Code:

```struct GameStats {     size_t gamesWon[N];     size_t gamesLost[N]; };//GameStats void updateStats(int rolls, bool status, GameStats &stats) { ...     if (status)         stats.gamesWon[rolls]++;     else         stats.gamesLost[rolls]++; }```
gg
• March 24th, 2009, 09:17 PM
g.eckert
Re: Using Global Arrays to keep stats on a game.
Yes i thought about using a struct to group the statistical data but that is basically the same as a class. We could, use classes for this project but we shouldnt. Because the chapter being covered is on arrays/vectors and we have not learned about classes/structs yet. I was using a function with static arrays/variables to keep track of the stats. The static "variables" method worked great to just store the information but it gave me all kinds of issues when i needed to acces it at the end to print. I think i am going to go back and try that again.

Code:

``` void stats(int rolls, bool status) {     static int gamesWon[21];     static int gamesLost[21];     static int totalGames=0;     totalGames++;     //Store all the statistical information. }```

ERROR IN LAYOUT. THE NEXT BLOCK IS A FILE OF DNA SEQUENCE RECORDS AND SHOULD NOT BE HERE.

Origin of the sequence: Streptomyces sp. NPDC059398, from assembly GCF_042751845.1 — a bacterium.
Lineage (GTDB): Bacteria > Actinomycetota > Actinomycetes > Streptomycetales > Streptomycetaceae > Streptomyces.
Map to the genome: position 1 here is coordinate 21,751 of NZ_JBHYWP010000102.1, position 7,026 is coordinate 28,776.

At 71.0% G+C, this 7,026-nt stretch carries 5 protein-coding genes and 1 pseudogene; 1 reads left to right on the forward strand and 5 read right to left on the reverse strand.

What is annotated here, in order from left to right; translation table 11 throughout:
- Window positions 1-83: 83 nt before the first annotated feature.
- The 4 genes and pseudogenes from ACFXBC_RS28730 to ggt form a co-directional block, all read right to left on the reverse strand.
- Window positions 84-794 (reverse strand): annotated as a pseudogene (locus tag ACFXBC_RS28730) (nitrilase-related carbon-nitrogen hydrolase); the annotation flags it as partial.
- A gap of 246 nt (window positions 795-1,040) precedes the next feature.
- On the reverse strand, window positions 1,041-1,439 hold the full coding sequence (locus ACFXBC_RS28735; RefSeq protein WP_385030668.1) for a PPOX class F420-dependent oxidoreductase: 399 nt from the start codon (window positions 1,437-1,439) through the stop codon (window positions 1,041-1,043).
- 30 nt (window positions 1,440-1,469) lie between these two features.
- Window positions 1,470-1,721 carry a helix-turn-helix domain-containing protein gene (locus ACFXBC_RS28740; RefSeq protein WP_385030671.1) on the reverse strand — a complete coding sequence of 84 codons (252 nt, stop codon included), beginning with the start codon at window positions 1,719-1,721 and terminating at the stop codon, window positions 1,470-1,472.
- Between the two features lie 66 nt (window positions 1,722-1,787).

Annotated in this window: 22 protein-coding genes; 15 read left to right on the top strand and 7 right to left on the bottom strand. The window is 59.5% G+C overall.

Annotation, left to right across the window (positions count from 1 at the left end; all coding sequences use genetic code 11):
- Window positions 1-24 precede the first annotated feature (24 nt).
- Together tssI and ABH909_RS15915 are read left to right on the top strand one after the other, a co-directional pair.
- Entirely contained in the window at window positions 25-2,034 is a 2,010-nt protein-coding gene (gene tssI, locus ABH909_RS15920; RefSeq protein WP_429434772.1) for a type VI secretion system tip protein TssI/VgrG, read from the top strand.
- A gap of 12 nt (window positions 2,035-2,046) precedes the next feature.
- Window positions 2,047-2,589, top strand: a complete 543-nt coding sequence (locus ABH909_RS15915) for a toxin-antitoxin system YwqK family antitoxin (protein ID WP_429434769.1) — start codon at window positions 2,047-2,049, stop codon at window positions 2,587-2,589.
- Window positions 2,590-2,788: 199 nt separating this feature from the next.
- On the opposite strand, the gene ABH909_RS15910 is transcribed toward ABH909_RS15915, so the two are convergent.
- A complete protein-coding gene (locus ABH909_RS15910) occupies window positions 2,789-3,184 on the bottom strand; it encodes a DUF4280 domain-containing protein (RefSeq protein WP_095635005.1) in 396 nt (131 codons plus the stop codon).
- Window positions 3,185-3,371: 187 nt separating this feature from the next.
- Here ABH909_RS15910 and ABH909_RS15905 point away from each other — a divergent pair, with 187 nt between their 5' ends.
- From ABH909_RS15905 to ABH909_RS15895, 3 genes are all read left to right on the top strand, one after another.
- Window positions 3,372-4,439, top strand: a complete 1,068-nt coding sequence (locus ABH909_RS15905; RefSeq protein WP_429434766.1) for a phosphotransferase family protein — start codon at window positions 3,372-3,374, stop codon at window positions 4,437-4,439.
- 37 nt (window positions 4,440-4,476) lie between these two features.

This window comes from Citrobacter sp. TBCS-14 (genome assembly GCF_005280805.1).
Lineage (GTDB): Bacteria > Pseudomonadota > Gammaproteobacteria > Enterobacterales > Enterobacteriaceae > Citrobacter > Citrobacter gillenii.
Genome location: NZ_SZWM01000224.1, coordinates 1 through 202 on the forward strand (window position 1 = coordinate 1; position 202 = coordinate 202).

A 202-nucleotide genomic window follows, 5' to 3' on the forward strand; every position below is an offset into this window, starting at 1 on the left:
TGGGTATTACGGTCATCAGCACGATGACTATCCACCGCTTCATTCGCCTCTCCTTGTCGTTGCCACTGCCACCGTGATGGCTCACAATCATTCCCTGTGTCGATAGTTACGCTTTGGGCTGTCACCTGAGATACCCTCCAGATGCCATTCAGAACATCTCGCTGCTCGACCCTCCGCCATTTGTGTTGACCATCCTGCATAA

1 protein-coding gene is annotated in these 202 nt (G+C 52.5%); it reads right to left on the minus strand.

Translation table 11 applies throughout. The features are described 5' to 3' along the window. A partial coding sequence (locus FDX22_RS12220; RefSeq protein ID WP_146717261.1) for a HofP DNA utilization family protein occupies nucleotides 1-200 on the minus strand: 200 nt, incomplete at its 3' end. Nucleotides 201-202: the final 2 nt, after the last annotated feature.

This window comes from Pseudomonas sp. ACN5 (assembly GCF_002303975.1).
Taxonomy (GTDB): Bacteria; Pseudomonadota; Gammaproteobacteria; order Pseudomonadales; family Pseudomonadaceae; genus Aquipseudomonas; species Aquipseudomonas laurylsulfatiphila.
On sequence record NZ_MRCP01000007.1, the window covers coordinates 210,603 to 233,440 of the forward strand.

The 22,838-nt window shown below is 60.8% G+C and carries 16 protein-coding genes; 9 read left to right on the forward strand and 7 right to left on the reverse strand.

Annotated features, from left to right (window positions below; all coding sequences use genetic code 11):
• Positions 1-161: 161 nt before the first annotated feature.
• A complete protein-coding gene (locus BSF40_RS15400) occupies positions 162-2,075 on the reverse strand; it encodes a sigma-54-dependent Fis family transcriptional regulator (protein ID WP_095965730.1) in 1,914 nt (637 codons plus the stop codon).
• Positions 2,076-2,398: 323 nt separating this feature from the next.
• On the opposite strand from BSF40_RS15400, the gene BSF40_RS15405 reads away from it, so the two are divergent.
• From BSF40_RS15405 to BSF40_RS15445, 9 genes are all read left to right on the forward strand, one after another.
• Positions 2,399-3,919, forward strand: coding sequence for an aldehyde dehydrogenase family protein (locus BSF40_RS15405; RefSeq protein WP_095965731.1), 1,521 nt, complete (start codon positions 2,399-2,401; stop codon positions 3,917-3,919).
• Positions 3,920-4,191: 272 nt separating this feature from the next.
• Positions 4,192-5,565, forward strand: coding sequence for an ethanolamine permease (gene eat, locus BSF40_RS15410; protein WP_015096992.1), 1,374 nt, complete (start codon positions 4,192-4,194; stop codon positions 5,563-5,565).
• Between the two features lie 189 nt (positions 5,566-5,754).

• March 25th, 2009, 01:11 AM
laserlight
Re: Using Global Arrays to keep stats on a game.
Let's see:
• You should not use classes or structs since you have not officially learnt to use them.
• You should not use global variables because of the usual reasons, and also because your instructor frowns upon them.
• You are having problems using local static arrays, and that does not seem like a good design here anyway.

I think that you should just pass the arrays around; they will be converted to pointers to their respective first elements. It seems like you only need two arrays anyway, so it is not much of a problem.
• March 25th, 2009, 06:35 AM
g.eckert
Re: Using Global Arrays to keep stats on a game.
Your right, its not a huge problem i just found it very ugly. Because I would end up passing the arrays through 2 functions.
From main() --> play() --> shootersPoint();

I just re-read the assignment again and it does explicitly state " Create Functions to keep track of game statistics". So passing arrays around might not fill that req. I also wanted to try to keep the gameplay and the statistical parts seperate. I have 6 days to find a good solution so I have plenty of time to figure it out.

thanks
Gerald
• March 25th, 2009, 09:39 AM
laserlight
Re: Using Global Arrays to keep stats on a game.
Quote:

Originally Posted by g.eckert
Your right, its not a huge problem i just found it very ugly. Because I would end up passing the arrays through 2 functions.
From main() --> play() --> shootersPoint();

That is normal. The ugly part is not being able to use proper abstractions with structs and classes.

Quote:

Originally Posted by g.eckert
I just re-read the assignment again and it does explicitly state " Create Functions to keep track of game statistics". So passing arrays around might not fill that req.

In my opinion, that sentence does not forbid passing arrays around.